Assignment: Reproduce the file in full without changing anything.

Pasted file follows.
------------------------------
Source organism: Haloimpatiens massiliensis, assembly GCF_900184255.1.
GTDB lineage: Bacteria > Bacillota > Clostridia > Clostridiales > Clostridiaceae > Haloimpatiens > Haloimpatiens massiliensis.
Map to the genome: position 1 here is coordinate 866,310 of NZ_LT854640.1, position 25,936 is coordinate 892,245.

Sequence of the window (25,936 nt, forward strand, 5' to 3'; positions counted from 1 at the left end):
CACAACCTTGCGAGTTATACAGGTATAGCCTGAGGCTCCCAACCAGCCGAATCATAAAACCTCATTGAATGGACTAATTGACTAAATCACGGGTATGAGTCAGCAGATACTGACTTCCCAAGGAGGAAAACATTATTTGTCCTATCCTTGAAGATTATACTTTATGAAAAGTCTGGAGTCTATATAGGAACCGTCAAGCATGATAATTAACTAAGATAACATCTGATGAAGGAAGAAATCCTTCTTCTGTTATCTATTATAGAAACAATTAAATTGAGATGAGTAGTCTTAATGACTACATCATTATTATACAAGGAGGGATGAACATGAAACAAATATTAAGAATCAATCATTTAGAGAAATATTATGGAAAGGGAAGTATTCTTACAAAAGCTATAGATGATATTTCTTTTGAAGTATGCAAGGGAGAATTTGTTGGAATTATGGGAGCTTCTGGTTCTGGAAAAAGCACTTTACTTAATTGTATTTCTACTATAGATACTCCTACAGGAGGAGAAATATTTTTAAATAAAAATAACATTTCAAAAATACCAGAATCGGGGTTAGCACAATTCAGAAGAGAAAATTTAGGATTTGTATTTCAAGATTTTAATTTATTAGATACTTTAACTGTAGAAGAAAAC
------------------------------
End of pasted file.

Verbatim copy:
Source organism: Haloimpatiens massiliensis, assembly GCF_900184255.1.
GTDB lineage: Bacteria > Bacillota > Clostridia > Clostridiales > Clostridiaceae > Haloimpatiens > Haloimpatiens massiliensis.
Map to the genome: position 1 here is coordinate 866,310 of NZ_LT854640.1, position 25,936 is coordinate 892,245.

Sequence of the window (25,936 nt, forward strand, 5' to 3'; positions counted from 1 at the left end):
CACAACCTTGCGAGTTATACAGGTATAGCCTGAGGCTCCCAACCAGCCGAATCATAAAACCTCATTGAATGGACTAATTGACTAAATCACGGGTATGAGTCAGCAGATACTGACTTCCCAAGGAGGAAAACATTATTTGTCCTATCCTTGAAGATTATACTTTATGAAAAGTCTGGAGTCTATATAGGAACCGTCAAGCATGATAATTAACTAAGATAACATCTGATGAAGGAAGAAATCCTTCTTCTGTTATCTATTATAGAAACAATTAAATTGAGATGAGTAGTCTTAATGACTACATCATTATTATACAAGGAGGGATGAACATGAAACAAATATTAAGAATCAATCATTTAGAGAAATATTATGGAAAGGGAAGTATTCTTACAAAAGCTATAGATGATATTTCTTTTGAAGTATGCAAGGGAGAATTTGTTGGAATTATGGGAGCTTCTGGTTCTGGAAAAAGCACTTTACTTAATTGTATTTCTACTATAGATACTCCTACAGGAGGAGAAATATTTTTAAATAAAAATAACATTTCAAAAATACCAGAATCGGGGTTAGCACAATTCAGAAGAGAAAATTTAGGATTTGTATTTCAAGATTTTAATTTATTAGATACTTTAACTGTAGAAGAAAAC